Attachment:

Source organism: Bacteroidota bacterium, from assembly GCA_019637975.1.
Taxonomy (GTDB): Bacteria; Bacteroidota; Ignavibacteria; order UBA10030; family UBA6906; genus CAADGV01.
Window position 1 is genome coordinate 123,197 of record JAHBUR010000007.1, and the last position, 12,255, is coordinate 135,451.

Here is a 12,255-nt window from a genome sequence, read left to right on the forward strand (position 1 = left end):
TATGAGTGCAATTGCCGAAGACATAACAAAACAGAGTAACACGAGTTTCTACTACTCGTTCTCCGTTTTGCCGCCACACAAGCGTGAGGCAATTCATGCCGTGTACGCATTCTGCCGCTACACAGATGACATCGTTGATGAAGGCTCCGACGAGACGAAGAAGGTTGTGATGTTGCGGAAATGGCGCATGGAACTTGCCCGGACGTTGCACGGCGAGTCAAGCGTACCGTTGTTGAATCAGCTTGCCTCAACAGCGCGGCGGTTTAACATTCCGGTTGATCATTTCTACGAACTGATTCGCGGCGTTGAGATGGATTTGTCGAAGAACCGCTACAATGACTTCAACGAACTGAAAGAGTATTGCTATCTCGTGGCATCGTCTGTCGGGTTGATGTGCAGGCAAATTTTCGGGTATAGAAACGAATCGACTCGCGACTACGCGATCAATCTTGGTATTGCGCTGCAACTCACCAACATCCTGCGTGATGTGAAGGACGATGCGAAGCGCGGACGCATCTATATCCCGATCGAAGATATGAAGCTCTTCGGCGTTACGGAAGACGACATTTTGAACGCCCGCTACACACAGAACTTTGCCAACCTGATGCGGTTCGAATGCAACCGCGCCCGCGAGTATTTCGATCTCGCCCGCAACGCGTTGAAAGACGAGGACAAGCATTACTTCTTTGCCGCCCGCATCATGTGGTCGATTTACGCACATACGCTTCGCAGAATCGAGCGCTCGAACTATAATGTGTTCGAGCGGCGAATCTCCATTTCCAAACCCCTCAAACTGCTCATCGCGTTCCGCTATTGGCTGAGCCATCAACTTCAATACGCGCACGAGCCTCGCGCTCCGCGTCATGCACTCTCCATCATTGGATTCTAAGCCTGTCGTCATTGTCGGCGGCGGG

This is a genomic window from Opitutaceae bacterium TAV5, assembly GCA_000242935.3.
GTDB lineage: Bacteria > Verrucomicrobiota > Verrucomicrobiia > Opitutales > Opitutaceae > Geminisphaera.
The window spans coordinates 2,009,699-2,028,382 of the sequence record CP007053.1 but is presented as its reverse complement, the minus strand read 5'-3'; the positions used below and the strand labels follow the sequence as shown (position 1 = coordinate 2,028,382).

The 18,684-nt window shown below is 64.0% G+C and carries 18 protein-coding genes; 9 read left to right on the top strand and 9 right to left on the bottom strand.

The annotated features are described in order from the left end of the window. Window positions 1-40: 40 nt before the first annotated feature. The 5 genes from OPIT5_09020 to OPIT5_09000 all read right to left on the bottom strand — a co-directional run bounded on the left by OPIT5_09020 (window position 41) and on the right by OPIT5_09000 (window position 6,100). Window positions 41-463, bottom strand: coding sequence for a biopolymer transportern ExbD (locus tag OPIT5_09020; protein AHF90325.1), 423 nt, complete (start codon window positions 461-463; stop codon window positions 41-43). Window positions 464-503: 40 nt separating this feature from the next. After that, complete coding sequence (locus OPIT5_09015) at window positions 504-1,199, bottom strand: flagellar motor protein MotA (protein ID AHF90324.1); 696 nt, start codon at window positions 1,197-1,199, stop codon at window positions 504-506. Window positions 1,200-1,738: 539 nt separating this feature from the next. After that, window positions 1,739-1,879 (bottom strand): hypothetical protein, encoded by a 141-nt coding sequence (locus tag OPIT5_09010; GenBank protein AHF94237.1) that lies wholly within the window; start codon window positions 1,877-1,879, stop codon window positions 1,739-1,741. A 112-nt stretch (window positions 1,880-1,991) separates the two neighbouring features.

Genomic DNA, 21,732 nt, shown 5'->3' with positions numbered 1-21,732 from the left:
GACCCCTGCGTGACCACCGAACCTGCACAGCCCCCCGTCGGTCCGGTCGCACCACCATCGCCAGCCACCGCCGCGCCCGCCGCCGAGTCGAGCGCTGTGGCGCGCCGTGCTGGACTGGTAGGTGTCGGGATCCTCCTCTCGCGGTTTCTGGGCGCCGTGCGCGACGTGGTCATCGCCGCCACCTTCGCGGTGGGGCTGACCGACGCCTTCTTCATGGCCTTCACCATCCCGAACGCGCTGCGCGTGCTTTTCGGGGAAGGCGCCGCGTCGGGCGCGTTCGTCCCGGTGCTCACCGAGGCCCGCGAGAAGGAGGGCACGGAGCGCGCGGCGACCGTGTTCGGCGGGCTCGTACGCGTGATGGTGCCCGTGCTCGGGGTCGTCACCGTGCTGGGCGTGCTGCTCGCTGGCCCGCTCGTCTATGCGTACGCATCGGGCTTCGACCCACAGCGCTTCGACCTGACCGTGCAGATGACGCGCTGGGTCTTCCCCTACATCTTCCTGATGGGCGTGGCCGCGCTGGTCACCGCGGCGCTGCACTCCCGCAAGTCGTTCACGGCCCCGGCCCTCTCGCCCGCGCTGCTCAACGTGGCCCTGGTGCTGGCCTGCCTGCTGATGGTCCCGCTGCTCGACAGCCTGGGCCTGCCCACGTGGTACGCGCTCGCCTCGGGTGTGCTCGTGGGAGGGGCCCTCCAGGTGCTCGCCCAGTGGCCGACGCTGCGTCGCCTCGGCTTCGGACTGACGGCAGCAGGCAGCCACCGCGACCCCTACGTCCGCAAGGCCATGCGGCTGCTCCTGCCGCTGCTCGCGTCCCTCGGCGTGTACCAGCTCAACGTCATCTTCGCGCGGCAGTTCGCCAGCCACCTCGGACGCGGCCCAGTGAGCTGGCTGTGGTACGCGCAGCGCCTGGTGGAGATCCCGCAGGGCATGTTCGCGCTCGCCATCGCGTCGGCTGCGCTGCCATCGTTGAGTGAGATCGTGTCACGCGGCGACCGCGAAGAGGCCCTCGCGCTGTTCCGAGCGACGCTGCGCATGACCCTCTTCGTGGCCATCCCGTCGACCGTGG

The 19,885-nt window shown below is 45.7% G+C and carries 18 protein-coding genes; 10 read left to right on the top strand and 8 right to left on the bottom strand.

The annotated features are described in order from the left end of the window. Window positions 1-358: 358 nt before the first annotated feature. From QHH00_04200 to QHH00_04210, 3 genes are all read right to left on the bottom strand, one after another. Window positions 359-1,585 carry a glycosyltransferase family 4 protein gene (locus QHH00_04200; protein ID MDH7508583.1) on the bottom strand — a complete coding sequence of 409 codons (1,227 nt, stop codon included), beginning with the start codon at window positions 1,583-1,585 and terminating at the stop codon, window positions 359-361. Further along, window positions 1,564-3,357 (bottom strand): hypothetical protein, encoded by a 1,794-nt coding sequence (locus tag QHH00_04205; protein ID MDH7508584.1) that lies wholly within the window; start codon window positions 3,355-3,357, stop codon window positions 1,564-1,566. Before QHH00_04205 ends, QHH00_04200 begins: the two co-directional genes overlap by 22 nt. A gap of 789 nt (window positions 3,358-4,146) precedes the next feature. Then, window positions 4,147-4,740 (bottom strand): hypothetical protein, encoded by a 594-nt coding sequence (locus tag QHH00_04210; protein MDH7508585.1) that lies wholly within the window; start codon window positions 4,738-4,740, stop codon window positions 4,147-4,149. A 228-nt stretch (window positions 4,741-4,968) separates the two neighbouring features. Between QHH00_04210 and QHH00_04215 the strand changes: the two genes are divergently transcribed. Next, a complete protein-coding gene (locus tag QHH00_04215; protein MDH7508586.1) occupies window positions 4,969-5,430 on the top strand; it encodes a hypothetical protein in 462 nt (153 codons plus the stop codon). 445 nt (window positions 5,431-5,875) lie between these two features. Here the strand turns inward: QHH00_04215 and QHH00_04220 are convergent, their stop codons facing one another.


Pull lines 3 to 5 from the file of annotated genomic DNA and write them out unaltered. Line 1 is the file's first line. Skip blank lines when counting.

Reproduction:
Window position 1 is genome coordinate 123,197 of record JAHBUR010000007.1, and the last position, 12,255, is coordinate 135,451.

Here is a 12,255-nt window from a genome sequence, read left to right on the forward strand (position 1 = left end):
TATGAGTGCAATTGCCGAAGACATAACAAAACAGAGTAACACGAGTTTCTACTACTCGTTCTCCGTTTTGCCGCCACACAAGCGTGAGGCAATTCATGCCGTGTACGCATTCTGCCGCTACACAGATGACATCGTTGATGAAGGCTCCGACGAGACGAAGAAGGTTGTGATGTTGCGGAAATGGCGCATGGAACTTGCCCGGACGTTGCACGGCGAGTCAAGCGTACCGTTGTTGAATCAGCTTGCCTCAACAGCGCGGCGGTTTAACATTCCGGTTGATCATTTCTACGAACTGATTCGCGGCGTTGAGATGGATTTGTCGAAGAACCGCTACAATGACTTCAACGAACTGAAAGAGTATTGCTATCTCGTGGCATCGTCTGTCGGGTTGATGTGCAGGCAAATTTTCGGGTATAGAAACGAATCGACTCGCGACTACGCGATCAATCTTGGTATTGCGCTGCAACTCACCAACATCCTGCGTGATGTGAAGGACGATGCGAAGCGCGGACGCATCTATATCCCGATCGAAGATATGAAGCTCTTCGGCGTTACGGAAGACGACATTTTGAACGCCCGCTACACACAGAACTTTGCCAACCTGATGCGGTTCGAATGCAACCGCGCCCGCGAGTATTTCGATCTCGCCCGCAACGCGTTGAAAGACGAGGACAAGCATTACTTCTTTGCCGCCCGCATCATGTGGTCGATTTACGCACATACGCTTCGCAGAATCGAGCGCTCGAACTATAATGTGTTCGAGCGGCGAATCTCCATTTCCAAACCCCTCAAACTGCTCATCGCGTTCCGCTATTGGCTGAGCCATCAACTTCAATACGCGCACGAGCCTCGCGCTCCGCGTCATGCACTCTCCATCATTGGATTCTAAGCCTGTCGTCATTGTCGGCGGCGGG